The black socket at the top of the switch is an RJ45 socket.  We will use CAT5e cable to connect these switches to the lighting computer (Loxone).

The black socket at the top of the switch is an RJ45 socket. We will use CAT5e cable to connect these switches to the lighting computer (Loxone).

Reclaimed stone wall

Written by stephen gale

I have spent the last couple of days building a reclaimed stone wall in front of the retaining wall in the garden.  This is the first set of stone that we have imported to the site.  Much of the existing stone on site is poor and unfortunately the quality of a wall depends on the quality of the stone used to build it.

The stones are “back bedded” meaning that a small amount of sand and cement is used at the back of the stones to hold them in place.  It also is required to attach the front wall to the retaining wall using the stainless steel ties. 

It has taken a couple of days to complete this part of the wall.  The stones come in large bags and need to be “coursed out” – sorted into groups depending on their height.  The stones are sorted into groups of 5, 6, 7, 8, and 9cms.  The larger stones are almost all 15 or 16cms high.  While it takes time to course the stones, it does make building the wall that much quicker – as soon as you know you have enough of one course, you can get on and cement the stones in place.

This is the reclaimed stone wall that has been built in front of the retaining wall in the courtyard garden.

This is the reclaimed stone wall that has been built in front of the retaining wall in the courtyard garden.

The wall is made of reclaimed stone.  We are using two sizes of stones 3 - 3.5 and 6 - 6.5.  The larger stones are used as "jumpers" to break up the courses and make it less uniform.

The wall is made of reclaimed stone. We are using two sizes of stones 3 – 3.5 and 6 – 6.5. The larger stones are used as “jumpers” to break up the courses and make it less uniform.

This shows how the reclaimed stone wall has been tied into the retaining block wall.  The ties are made of stainless steel.

This shows how the reclaimed stone wall has been tied into the retaining block wall. The ties are made of stainless steel.

If it rains over night, the rain may wash some of the cement down the front of the stones.  This would cause marks and can be avoided by covering the newly built wall with a large piece of hessian.

If it rains over night, the rain may wash some of the cement down the front of the stones. This would cause marks and can be avoided by covering the newly built wall with a large piece of hessian.

Blockwork in the new extension

Written by stephen gale

We started putting up the blockwork in the new extension today.  We have placed an order for the reclaimed stone that will be used for the exterior.  It should be delivered (or rather the first consignment) midweek this week. In the meantime, we will continue with the blockwork.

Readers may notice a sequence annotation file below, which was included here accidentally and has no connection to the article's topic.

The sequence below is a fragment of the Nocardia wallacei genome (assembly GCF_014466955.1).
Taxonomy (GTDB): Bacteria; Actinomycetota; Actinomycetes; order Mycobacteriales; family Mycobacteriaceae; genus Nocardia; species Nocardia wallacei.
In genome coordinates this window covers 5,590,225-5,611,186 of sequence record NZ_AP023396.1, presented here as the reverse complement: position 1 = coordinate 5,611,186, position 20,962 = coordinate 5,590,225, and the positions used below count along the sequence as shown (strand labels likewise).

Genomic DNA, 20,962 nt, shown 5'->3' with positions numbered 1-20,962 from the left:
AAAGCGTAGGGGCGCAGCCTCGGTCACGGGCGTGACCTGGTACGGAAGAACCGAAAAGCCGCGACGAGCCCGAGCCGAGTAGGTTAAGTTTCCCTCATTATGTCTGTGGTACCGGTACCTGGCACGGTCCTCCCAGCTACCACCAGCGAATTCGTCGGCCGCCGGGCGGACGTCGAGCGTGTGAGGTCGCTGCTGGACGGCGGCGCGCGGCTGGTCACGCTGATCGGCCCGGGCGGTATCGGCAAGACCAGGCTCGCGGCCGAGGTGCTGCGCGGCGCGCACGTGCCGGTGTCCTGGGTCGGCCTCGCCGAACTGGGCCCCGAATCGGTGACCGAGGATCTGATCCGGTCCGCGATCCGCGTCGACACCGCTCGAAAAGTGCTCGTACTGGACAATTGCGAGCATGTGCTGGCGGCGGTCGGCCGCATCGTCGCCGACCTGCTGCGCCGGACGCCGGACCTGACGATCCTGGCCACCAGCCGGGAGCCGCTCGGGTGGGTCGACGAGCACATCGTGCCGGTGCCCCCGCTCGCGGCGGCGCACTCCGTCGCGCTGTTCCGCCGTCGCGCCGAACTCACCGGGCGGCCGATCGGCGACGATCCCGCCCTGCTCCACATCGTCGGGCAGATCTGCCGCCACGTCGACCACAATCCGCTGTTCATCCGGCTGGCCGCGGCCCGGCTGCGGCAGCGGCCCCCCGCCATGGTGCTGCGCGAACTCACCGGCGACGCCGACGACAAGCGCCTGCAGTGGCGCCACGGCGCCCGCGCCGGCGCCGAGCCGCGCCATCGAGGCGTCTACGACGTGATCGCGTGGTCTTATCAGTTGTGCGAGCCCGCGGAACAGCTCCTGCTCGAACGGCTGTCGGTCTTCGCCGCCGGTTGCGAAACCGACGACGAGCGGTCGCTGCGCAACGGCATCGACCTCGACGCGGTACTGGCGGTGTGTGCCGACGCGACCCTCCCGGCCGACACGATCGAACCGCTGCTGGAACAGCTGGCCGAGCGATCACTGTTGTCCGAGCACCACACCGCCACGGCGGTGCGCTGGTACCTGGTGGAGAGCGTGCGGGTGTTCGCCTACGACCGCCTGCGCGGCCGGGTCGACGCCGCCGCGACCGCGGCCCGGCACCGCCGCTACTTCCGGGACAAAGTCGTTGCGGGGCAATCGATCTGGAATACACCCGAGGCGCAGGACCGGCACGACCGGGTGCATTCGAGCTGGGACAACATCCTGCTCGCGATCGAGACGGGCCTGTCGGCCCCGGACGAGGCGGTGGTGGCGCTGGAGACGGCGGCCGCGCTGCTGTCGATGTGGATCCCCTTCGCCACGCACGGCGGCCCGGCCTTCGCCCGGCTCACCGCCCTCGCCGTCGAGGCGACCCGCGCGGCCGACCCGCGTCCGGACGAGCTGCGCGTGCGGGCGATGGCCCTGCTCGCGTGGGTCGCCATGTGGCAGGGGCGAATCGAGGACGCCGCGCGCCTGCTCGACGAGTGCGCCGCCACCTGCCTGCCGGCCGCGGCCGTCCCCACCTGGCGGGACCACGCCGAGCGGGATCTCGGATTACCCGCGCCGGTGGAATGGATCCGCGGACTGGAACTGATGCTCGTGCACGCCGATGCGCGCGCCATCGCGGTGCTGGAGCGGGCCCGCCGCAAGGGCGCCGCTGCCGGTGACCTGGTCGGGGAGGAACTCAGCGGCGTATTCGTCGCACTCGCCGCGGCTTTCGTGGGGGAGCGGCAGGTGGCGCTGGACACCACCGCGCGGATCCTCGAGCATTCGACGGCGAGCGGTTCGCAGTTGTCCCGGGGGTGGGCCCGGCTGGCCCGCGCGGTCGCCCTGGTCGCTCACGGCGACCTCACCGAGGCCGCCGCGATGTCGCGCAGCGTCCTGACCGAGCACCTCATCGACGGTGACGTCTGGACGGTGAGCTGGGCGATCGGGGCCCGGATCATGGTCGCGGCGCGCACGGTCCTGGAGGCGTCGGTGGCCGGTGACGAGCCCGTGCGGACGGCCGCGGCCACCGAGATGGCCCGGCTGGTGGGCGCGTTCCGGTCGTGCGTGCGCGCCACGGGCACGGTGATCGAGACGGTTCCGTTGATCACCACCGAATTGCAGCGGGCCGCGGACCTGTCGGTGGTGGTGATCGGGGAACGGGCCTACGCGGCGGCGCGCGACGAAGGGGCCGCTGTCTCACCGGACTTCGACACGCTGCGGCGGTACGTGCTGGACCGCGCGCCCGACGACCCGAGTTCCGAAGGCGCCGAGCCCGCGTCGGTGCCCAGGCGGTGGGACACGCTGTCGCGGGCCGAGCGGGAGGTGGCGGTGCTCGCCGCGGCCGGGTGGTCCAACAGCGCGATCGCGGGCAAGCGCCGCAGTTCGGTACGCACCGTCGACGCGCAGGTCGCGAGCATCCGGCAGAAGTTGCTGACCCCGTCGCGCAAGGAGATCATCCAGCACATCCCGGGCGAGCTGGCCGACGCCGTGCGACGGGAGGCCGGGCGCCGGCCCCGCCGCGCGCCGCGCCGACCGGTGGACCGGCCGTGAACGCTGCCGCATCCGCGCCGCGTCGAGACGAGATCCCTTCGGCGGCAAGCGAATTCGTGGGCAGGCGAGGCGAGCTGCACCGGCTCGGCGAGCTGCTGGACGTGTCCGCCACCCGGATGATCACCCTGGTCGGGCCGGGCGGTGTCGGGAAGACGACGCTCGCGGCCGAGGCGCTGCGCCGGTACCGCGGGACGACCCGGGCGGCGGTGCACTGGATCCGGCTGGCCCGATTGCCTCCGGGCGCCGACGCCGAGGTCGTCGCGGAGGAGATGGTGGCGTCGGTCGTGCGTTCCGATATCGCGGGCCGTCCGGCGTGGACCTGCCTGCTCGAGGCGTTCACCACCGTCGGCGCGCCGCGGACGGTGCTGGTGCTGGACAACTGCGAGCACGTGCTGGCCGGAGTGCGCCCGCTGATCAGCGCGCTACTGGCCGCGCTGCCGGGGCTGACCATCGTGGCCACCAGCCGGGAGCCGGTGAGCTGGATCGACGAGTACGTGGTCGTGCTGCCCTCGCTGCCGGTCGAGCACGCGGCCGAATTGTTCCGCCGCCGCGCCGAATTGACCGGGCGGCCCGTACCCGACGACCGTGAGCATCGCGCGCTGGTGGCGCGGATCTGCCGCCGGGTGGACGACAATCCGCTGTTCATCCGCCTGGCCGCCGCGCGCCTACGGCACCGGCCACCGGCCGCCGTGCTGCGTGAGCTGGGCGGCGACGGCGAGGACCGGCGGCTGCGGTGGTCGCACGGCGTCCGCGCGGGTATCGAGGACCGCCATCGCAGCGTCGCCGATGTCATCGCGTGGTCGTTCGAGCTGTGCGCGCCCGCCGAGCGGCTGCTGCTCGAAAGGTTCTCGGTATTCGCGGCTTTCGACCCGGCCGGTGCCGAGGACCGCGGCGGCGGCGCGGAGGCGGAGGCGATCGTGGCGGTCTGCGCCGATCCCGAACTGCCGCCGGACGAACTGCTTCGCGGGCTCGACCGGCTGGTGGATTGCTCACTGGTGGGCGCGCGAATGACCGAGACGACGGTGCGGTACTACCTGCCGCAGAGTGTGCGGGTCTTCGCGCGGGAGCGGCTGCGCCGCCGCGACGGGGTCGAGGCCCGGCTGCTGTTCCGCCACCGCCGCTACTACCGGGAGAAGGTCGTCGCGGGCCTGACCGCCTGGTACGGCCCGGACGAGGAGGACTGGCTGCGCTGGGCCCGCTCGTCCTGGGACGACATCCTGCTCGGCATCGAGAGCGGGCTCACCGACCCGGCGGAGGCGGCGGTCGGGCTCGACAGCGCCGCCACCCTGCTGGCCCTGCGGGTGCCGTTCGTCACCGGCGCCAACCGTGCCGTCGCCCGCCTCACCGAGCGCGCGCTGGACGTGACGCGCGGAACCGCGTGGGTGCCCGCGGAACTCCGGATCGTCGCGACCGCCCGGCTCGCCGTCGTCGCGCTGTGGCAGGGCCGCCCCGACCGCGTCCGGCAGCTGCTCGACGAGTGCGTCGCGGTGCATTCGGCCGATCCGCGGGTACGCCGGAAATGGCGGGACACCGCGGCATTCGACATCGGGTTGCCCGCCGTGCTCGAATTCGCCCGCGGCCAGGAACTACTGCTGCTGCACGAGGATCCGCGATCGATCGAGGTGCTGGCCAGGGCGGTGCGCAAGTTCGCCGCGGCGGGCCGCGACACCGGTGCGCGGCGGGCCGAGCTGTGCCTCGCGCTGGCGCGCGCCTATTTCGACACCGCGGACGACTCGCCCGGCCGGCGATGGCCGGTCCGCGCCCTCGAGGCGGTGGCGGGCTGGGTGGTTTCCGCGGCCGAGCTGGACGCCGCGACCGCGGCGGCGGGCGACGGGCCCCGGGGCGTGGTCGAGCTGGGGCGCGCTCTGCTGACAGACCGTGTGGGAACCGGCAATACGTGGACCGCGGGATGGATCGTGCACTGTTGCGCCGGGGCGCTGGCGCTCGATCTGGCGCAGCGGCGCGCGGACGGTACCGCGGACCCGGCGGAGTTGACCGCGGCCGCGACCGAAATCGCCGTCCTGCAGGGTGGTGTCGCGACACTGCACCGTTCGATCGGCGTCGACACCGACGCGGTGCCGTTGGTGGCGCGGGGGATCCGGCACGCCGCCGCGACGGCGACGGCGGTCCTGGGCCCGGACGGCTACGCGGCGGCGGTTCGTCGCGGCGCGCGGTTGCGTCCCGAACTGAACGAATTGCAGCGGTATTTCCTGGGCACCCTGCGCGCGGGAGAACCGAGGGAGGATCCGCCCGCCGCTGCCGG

The first task is to bring all of the blockwork walls up to the same level.  This isn’t easy as there are multiple levels in the extension.  Once the walls are all up to the same level, it should go up very quickly.  That is the theory anyway!

It already feels different with a couple of courses of blockwork.  Strangely, it feels bigger with the blockwork down.

We have started on the blockwork for the extension today.  The reclaimed stone for the external walls arrives midweek, until then we will continue work on the blockwork.

We have started on the blockwork for the extension today. The reclaimed stone for the external walls arrives midweek, until then we will continue work on the blockwork.

We have spent most of the day getting all of the walls in the new extension up to the same level.  This means using some bricks on some of the walls.  Once we have all the walls to the same level, it is much quicker to then build the rest of the blockwork.

We have spent most of the day getting all of the walls in the new extension up to the same level. This means using some bricks on some of the walls. Once we have all the walls to the same level, it is much quicker to then build the rest of the blockwork.

First fix electrics start

Written by stephen gale

We have started the first fix electrics today.  This means putting in all the cabling for the power, lights, data and telephone.  Once the walls have been plastered, we will do the second fix which involves fitting all of the switches and sockets.

We need to get the first fix completed before we can start on the plastering.  We are due to finish the first fix electrics this week.  This is just as well since the plasterers start next Monday.  We are pushing ahead with the plastering and electrics in the renovation while the new extension is being built.  Today we started on the power sockets downstairs.

As we are working through the first fix, we are finding that some of the sockets, light and switches aren’t quite in the right place.  We are “ironing out” these issues as we go.  At the end of the first fix, we will be able to update the spreadsheet which list the sockets and switches that we require for the second fix.

We have started on the first fix electrics today.  We should be done by the end of the week.  Which is just as well since the plasterers start next Monday.

We have started on the first fix electrics today. We should be done by the end of the week. Which is just as well since the plasterers start next Monday.